Recycling Oil Containers into Roads


Recycling Oil Containers into Roads
A row of empty, plastic motor oil bottles collected for recycling. © Mohd Rodi /

A ground-up mixture of drained plastic motor oil canisters can be used as a construction additive in road pavement materials typically made of bitumen and concrete, to enhance the pavement mixture’s resilience to physical strain and temperature variations, according to research conducted by Perm Polytechnic University.

The research also aims to produce more environmentally friendly road pavement materials by recycling used motor oil canisters instead of dumping them in landfills or incinerating them. Technicians at Perm University claim that while low-density polyethylene has been used before as a component in bitumen concrete mixture, studies on grinded plastic containers with motor oil residue inside them have not yet been carried out.

Due to its composition and varied resilience to temperatures and waterproofness, road surfaces can deteriorate rapidly, showing different cracks and surface damage. Scientists at this Russian university have proposed a solution for improving bitumen concrete road construction materials. In their experiments, they used drained motor oil canisters in the form of a ground-up mixture as an additive in the road pavement mix, according to a recent news release.

“Low-quality recycling of petroleum products negatively impacts the environment, especially concerning the polyethylene canisters used for storing and transporting automotive engine oils,” Perm University said in a February 20 news release.

According to some estimates, about 450 million motor oil containers of different sizes are produced in Russia annually.

“If dumped in landfills, they can contaminate groundwater,” the institution said. “If incinerated, they may generate toxic emissions.”

In their research, scientists used drained 1-, 4-, 10-, and 30-liter plastic containers with residual oil inside them. They ground them to achieve a mixture of plastic particles and oil, with residual content comprised of 8% of the cumulative capacity of each container. This mixture is then added to the mix of sand, tarmac and bitumen at different concentration rates.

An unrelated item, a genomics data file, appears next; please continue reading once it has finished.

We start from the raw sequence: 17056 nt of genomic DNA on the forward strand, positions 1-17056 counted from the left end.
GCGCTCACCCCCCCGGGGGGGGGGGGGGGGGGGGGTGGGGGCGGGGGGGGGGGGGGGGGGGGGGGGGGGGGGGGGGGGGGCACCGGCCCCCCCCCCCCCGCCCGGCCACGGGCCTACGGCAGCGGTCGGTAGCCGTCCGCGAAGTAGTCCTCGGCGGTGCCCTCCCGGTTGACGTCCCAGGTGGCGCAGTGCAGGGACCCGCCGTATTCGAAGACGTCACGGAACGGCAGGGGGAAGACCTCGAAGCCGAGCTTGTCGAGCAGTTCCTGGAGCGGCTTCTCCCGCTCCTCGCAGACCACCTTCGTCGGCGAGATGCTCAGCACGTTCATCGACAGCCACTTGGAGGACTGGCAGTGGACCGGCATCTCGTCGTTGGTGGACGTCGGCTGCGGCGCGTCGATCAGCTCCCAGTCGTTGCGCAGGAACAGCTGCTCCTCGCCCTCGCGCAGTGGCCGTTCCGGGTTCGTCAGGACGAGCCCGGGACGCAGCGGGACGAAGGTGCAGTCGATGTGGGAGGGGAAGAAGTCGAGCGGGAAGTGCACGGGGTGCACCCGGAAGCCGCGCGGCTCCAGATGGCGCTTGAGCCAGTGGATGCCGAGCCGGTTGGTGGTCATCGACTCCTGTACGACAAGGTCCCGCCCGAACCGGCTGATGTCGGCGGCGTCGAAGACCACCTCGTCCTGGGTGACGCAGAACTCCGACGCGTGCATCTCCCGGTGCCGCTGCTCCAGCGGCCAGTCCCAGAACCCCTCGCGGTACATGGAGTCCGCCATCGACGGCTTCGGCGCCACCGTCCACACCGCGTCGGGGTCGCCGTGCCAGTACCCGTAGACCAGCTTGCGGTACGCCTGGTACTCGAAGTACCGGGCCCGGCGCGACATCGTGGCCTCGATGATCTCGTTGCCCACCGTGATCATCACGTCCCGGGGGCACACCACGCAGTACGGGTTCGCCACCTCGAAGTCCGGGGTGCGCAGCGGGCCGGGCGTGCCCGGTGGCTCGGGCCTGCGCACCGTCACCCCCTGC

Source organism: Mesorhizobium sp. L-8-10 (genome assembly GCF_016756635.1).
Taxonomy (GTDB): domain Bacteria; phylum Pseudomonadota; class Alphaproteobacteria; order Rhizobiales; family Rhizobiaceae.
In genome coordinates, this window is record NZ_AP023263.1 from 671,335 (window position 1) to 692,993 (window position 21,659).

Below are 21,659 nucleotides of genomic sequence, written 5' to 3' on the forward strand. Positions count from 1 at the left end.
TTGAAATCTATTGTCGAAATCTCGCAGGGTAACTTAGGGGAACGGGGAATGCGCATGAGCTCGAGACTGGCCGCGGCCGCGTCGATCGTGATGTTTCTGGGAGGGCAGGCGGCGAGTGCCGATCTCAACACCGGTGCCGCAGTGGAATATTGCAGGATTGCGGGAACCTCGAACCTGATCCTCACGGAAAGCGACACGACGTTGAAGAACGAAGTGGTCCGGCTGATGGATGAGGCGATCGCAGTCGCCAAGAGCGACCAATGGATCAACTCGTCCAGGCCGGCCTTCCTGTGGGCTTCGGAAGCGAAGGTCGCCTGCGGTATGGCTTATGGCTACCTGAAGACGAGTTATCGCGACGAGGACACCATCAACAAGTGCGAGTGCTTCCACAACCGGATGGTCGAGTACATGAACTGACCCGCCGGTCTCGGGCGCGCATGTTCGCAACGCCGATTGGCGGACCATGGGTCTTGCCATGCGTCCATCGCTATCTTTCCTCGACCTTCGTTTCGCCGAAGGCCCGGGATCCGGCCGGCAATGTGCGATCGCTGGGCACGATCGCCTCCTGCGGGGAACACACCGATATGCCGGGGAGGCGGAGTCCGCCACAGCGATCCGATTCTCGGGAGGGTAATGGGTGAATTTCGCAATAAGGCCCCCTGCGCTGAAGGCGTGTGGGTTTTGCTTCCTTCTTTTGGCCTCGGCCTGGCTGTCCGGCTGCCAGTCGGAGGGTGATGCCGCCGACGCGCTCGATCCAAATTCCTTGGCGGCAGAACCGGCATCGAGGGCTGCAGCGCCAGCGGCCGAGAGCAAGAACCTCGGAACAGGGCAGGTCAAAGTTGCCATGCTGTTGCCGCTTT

“The experiments demonstrated that the optimal concentration of the crumbled packaging was between 4% and 18%, while that of bitumen was between 5.5% and 5.8%,” the researchers noted. “The shape of the particles and their rough surface served as a reinforcing element, reducing the consumption of cementing components and prolonging the service life of the bitumen concrete.”

As a result of the tests, technicians found that motor oil accelerates the process of homogeneous distribution of the ground polyethylene waste, when blended into the road construction mixture.

“The shape of the particles of the container used and their rough surface allow them to act as a reinforcing element,” Kirill Tyuryukhanov, senior lecturer at the university’s Department for Motor Highways and Bridges, said. He added that the tests showed reduced consumption of the binder components while increasing the service life of the bitumen concrete.

Also, the new mixture was tested for toxicity.

“We studied the toxic properties of our mixture using green unicellular algae and entomostracans,” Tyuryukhanov said. “We tested the obtained specimens, according to the state standards of [Russian] GOST requirements and proved that the mix of bitumen concrete blended with ground containers of engine oil is not toxic and meets all requirements.”

The scientists at Perm University claim that this mixture can be used as a reinforcing element in the production of bitumen cement mixtures. This can enhance the pavement resilience to strains caused by heavy-duty freight trucks and temperature variations, thereby ensuring that road pavements last much longer without cracks or deformations.

“This invention can be freely used in the construction of roads, bridges and airports, reducing the impact on the environment, cutting the price of bitumen concrete products, and offering a wider range of road construction materials,” the university stated, adding that it is already in talks with companies for the practical application of this invention.